The scalable Web Server for humans.
- Small memory footprint, blazing fast multi-threaded Web Server
- Rack-like interface, so developers can focus on writing Web Frameworks, API, or Web pages without dealing with HTTP internals
- A design that eliminates or reduces Service Discovery or Orchestration systems needings, but still being capable to scale
- Zero-downtime deployments, without sorcery
Until now, Web Servers were used to receive HTTP requests and pass them directly to Web Apps, using Load Balancers. This requires a lot of effort to planify your infrastructure, as the Web Server needs to know what backends can receive these requests, or the host where they are listening.
There is an overwhelming amount of puzzle pieces to deal with these individual issues, like Consul, HAProxy, Nomad or Fabio. And thats just fine, they're amazing tools. You can even use Kubernetes on bigger applications if you don't want to handle these puzzle pieces one by one.
The problem is, on small to medium sized Websites, these tools feels like trying to catch flies using the whole Death Star.
Prack's design is completely different. Instead, these Servers must contact with Prack, fetch the pending Requests, and send back the HTTP Response, using the REST API. This design just eliminates the needing of Health Checks, Load Balancing or Service Discovery.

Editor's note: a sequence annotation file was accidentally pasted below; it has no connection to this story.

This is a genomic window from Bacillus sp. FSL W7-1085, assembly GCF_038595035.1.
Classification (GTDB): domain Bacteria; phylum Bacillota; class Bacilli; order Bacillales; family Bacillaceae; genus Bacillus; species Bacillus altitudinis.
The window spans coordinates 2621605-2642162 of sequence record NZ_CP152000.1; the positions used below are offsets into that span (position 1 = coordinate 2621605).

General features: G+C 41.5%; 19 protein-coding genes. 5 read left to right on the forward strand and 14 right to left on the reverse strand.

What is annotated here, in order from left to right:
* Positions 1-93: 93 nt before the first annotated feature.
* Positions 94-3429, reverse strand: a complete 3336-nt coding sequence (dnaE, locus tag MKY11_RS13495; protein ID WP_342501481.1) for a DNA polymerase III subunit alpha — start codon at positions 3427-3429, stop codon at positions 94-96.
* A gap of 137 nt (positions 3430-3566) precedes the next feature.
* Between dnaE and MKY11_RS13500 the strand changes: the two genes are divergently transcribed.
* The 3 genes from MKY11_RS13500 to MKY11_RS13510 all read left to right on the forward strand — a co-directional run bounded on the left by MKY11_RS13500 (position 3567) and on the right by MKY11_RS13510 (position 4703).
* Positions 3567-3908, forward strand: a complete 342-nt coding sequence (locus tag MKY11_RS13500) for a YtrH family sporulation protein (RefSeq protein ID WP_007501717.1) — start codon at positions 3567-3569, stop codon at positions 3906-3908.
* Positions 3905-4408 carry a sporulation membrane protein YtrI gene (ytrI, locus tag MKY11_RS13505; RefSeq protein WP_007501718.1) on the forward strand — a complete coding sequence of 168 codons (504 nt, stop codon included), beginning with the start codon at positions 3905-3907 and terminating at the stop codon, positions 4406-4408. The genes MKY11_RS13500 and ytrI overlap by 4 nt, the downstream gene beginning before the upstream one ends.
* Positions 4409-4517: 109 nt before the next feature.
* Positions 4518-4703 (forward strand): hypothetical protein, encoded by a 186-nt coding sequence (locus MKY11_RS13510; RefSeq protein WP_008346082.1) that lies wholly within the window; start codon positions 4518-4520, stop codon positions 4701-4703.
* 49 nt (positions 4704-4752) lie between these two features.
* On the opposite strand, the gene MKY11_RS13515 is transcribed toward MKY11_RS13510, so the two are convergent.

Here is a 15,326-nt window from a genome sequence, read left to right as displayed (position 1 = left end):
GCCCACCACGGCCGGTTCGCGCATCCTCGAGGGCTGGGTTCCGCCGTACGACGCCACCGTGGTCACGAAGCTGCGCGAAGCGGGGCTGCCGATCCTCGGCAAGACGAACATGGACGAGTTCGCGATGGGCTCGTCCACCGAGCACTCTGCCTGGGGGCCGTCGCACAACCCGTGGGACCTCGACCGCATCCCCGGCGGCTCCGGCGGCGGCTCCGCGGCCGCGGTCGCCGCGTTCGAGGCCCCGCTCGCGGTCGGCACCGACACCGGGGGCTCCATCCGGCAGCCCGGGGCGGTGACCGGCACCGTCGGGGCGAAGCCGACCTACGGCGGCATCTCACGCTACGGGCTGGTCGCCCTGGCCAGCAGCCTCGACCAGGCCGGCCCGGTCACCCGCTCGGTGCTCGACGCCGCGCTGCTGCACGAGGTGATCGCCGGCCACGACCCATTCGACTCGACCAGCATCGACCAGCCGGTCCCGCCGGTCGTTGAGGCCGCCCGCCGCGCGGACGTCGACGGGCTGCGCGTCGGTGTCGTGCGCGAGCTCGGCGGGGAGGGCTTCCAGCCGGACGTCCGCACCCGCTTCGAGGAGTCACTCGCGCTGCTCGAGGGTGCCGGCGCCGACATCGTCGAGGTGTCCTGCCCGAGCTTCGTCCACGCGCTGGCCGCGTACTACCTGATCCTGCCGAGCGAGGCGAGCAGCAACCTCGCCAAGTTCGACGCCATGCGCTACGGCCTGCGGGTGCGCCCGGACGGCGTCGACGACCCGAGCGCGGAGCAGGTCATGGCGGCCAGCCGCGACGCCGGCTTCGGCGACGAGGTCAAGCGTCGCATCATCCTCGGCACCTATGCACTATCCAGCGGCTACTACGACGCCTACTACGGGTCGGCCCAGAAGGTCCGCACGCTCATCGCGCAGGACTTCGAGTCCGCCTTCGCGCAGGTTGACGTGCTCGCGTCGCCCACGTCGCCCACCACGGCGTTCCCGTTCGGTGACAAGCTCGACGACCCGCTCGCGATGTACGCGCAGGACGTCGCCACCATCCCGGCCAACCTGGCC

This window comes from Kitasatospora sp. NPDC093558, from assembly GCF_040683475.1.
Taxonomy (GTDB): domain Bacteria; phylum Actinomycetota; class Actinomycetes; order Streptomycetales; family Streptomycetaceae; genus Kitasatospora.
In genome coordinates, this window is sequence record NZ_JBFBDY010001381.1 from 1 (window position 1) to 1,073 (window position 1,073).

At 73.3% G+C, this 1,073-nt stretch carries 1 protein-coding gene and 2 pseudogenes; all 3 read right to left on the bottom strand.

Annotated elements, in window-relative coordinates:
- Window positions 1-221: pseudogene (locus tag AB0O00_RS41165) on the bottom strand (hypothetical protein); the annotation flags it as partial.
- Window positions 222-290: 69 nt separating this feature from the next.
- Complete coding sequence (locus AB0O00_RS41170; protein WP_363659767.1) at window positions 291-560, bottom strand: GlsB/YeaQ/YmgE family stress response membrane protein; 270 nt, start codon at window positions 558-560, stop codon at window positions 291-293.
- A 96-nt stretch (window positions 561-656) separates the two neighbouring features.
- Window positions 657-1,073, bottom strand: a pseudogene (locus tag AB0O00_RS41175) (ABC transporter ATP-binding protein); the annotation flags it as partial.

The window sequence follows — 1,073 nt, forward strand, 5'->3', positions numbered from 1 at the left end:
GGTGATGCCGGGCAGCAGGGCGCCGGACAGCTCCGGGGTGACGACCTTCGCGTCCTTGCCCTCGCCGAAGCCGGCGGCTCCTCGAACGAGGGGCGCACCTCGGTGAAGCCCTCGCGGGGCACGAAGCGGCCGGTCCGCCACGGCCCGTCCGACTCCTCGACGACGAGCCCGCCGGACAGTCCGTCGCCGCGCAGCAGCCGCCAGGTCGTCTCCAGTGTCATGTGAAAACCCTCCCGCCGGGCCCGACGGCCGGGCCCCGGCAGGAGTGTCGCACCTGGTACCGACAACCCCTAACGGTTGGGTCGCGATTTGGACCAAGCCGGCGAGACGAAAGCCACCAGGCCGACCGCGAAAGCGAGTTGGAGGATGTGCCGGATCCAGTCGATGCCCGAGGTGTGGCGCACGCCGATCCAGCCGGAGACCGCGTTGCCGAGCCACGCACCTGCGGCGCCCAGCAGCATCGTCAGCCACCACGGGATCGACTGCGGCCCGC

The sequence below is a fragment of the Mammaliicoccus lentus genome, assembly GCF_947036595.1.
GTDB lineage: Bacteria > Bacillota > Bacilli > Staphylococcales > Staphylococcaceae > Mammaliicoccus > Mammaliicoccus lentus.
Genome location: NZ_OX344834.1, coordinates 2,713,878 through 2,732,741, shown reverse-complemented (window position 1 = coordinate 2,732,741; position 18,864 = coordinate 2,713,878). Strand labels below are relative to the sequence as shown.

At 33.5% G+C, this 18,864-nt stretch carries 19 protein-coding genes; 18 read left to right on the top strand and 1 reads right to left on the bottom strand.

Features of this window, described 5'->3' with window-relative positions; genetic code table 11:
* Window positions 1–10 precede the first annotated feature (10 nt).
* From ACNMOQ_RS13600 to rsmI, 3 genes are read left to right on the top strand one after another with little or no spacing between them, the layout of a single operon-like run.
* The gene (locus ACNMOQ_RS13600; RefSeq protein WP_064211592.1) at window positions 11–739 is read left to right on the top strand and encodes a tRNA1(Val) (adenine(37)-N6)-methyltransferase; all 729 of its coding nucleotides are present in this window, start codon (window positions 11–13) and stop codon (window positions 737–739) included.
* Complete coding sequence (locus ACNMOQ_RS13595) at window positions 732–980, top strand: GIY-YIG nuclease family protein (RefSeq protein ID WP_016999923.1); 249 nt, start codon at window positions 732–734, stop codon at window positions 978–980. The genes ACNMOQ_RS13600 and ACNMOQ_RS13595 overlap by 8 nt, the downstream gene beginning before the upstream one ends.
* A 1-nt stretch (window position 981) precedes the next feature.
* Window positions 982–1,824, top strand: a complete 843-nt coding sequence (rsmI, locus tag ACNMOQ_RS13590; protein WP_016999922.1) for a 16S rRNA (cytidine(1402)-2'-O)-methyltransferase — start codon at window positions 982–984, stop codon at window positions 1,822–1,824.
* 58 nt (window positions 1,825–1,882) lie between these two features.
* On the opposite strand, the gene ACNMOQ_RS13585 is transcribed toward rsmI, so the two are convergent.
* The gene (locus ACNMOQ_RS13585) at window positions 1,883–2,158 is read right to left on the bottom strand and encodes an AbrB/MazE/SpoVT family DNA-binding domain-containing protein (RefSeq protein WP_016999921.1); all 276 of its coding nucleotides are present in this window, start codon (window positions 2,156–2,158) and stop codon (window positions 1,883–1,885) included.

How Prack works
With Prack, you can just start the server, and it will start listening for HTTP Requests, storing them into a Requests Queue. These Requests can be handled using a REST API, exposed on a different port.
Basically you have:
Getting a Request will give you a JSON populated with the Environment variables you are used on any Rack-like Application, like the
REQUEST_METHOD or the
Sending back Responses is being done by POSTing a JSON with Rack compatible contents:
- The HTTP Response Code
- A bunch of Response Headers
- The response body
How to use Prack with your App Server
Prack is programming language agnostic, you can build Websites or APIs in your favorite one.
Is it fast and lightweight?
It is! but just in theory. I didn't have a chance to proper benchmarks yet.
Prack barely consumes a few megabytes while waiting for connections, and the threads are always sleeping until needed. While the server is multi-thread, it doesn't means it actually uses one thread per connection, so the memory per request consuption is really low (again, in theory).
What's the status of the project?
Proof of concept, not production ready. It's still under heavy development.
- Proof of concept
- Standalone HTTP Web Server (In progress)
- HTTP Requests queue (In progress)
- HTTP Responses queue (In progress)
- Private API in a different port for external processes (In progress)
- Website and extensive documentation, with a good amount of examples
How to build and run:
This will produce an executable inside